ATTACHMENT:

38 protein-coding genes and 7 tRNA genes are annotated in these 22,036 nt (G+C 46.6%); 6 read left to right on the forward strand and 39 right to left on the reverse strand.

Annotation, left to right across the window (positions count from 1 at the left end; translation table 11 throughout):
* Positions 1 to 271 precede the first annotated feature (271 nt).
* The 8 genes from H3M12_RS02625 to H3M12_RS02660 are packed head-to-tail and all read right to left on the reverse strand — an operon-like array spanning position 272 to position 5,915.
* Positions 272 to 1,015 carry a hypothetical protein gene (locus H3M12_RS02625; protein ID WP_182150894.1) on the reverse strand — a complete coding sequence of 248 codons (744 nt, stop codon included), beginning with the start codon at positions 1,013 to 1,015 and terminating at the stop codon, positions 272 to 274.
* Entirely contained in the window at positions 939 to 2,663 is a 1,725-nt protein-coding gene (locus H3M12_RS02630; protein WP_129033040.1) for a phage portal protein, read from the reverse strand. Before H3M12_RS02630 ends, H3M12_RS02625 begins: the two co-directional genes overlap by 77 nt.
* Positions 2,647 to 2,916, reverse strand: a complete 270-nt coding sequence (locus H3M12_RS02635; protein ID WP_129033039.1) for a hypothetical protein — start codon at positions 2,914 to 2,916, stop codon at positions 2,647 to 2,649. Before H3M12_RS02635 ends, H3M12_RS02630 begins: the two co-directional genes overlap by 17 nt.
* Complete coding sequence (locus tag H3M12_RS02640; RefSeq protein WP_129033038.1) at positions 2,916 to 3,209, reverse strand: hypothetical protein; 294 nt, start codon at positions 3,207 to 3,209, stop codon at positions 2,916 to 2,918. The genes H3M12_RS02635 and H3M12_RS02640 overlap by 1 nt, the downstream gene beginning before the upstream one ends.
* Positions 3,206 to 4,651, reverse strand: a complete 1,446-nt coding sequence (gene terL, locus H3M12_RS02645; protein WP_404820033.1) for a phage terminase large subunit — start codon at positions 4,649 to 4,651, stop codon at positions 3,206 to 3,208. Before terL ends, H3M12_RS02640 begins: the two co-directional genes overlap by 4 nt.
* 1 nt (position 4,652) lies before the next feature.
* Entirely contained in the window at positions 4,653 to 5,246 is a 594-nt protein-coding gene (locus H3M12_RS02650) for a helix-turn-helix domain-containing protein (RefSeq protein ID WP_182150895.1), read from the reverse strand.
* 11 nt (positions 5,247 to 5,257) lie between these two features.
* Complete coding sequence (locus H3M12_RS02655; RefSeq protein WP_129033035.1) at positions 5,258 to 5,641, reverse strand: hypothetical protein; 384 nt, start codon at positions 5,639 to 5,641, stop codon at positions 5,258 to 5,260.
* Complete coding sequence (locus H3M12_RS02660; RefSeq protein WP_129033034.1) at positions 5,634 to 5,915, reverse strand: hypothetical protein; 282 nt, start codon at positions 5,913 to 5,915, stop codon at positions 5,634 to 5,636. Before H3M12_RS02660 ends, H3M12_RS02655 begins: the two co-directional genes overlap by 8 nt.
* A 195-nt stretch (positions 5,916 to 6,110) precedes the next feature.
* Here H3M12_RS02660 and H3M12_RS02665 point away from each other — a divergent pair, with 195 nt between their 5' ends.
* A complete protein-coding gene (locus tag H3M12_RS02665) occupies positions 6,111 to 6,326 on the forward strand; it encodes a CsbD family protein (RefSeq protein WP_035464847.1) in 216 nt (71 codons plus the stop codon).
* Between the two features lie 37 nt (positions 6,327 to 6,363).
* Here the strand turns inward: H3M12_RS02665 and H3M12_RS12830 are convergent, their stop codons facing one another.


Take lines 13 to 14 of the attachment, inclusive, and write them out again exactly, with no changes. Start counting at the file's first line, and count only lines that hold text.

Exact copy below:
* Complete coding sequence (locus H3M12_RS02655; RefSeq protein WP_129033035.1) at positions 5,258 to 5,641, reverse strand: hypothetical protein; 384 nt, start codon at positions 5,639 to 5,641, stop codon at positions 5,258 to 5,260.
* Complete coding sequence (locus H3M12_RS02660; RefSeq protein WP_129033034.1) at positions 5,634 to 5,915, reverse strand: hypothetical protein; 282 nt, start codon at positions 5,913 to 5,915, stop codon at positions 5,634 to 5,636. Before H3M12_RS02660 ends, H3M12_RS02655 begins: the two co-directional genes overlap by 8 nt.